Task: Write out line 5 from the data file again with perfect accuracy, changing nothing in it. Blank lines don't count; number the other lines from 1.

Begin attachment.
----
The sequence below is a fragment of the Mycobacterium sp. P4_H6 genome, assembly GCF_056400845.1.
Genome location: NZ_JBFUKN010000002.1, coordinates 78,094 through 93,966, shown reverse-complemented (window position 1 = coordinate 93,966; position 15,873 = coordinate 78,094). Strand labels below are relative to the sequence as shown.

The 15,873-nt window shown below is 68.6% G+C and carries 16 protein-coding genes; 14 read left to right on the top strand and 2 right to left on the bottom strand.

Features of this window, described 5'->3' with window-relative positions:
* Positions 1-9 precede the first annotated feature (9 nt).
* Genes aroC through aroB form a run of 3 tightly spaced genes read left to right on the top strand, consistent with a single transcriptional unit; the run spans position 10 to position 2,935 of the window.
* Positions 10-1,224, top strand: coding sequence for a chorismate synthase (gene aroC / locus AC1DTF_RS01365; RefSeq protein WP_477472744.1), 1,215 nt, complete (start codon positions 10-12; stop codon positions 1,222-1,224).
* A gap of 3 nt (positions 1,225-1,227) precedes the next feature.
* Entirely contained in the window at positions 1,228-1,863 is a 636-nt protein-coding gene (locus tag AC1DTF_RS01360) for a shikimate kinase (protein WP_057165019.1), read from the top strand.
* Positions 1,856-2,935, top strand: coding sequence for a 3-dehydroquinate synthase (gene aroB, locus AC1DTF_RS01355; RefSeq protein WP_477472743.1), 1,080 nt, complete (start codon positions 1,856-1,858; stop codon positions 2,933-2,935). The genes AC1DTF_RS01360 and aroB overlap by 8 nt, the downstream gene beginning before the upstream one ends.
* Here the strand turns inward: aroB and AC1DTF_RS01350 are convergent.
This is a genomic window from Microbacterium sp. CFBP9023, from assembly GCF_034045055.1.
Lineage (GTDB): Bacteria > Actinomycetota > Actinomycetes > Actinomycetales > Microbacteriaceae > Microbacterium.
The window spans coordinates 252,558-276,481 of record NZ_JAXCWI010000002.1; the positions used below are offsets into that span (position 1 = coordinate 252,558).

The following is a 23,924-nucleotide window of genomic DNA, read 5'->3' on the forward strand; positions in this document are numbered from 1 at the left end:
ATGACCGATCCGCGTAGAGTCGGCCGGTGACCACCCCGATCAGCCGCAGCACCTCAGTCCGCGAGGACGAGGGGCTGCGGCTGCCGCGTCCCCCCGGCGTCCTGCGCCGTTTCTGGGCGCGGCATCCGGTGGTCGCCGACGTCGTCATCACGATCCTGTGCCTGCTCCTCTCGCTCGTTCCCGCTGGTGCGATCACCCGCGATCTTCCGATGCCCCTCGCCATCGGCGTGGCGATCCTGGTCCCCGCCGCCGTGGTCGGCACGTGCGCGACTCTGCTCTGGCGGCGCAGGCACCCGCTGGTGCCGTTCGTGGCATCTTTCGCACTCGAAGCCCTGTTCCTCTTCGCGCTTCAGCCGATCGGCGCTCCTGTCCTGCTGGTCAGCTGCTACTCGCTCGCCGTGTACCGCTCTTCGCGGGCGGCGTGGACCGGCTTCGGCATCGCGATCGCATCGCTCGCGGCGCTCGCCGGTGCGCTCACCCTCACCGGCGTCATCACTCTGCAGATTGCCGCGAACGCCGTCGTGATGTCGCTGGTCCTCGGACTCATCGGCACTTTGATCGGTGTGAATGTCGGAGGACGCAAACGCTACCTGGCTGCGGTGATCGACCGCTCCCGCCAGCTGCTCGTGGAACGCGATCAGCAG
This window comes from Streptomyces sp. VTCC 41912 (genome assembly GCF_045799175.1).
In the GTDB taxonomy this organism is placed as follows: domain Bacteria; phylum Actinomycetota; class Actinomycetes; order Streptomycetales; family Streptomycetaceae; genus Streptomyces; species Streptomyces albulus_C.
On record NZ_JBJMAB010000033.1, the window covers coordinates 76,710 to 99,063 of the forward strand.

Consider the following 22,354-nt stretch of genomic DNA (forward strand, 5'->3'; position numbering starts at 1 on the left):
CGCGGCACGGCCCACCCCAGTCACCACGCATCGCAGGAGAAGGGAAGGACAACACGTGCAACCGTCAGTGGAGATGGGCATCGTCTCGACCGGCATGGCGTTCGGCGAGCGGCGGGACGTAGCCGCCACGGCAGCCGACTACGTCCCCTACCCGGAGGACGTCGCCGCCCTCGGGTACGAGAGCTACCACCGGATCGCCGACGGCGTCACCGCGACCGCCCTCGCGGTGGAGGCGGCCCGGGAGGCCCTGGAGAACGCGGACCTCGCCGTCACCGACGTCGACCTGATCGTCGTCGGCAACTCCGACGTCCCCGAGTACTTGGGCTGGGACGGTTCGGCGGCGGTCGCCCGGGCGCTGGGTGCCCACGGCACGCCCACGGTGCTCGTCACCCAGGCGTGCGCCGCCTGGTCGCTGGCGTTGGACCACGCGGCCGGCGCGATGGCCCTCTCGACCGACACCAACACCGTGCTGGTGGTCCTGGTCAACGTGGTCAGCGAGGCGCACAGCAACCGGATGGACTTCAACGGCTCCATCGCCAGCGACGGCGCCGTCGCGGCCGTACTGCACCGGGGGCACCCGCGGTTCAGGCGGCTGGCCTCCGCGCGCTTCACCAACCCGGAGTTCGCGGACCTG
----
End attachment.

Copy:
* Positions 1-9 precede the first annotated feature (9 nt).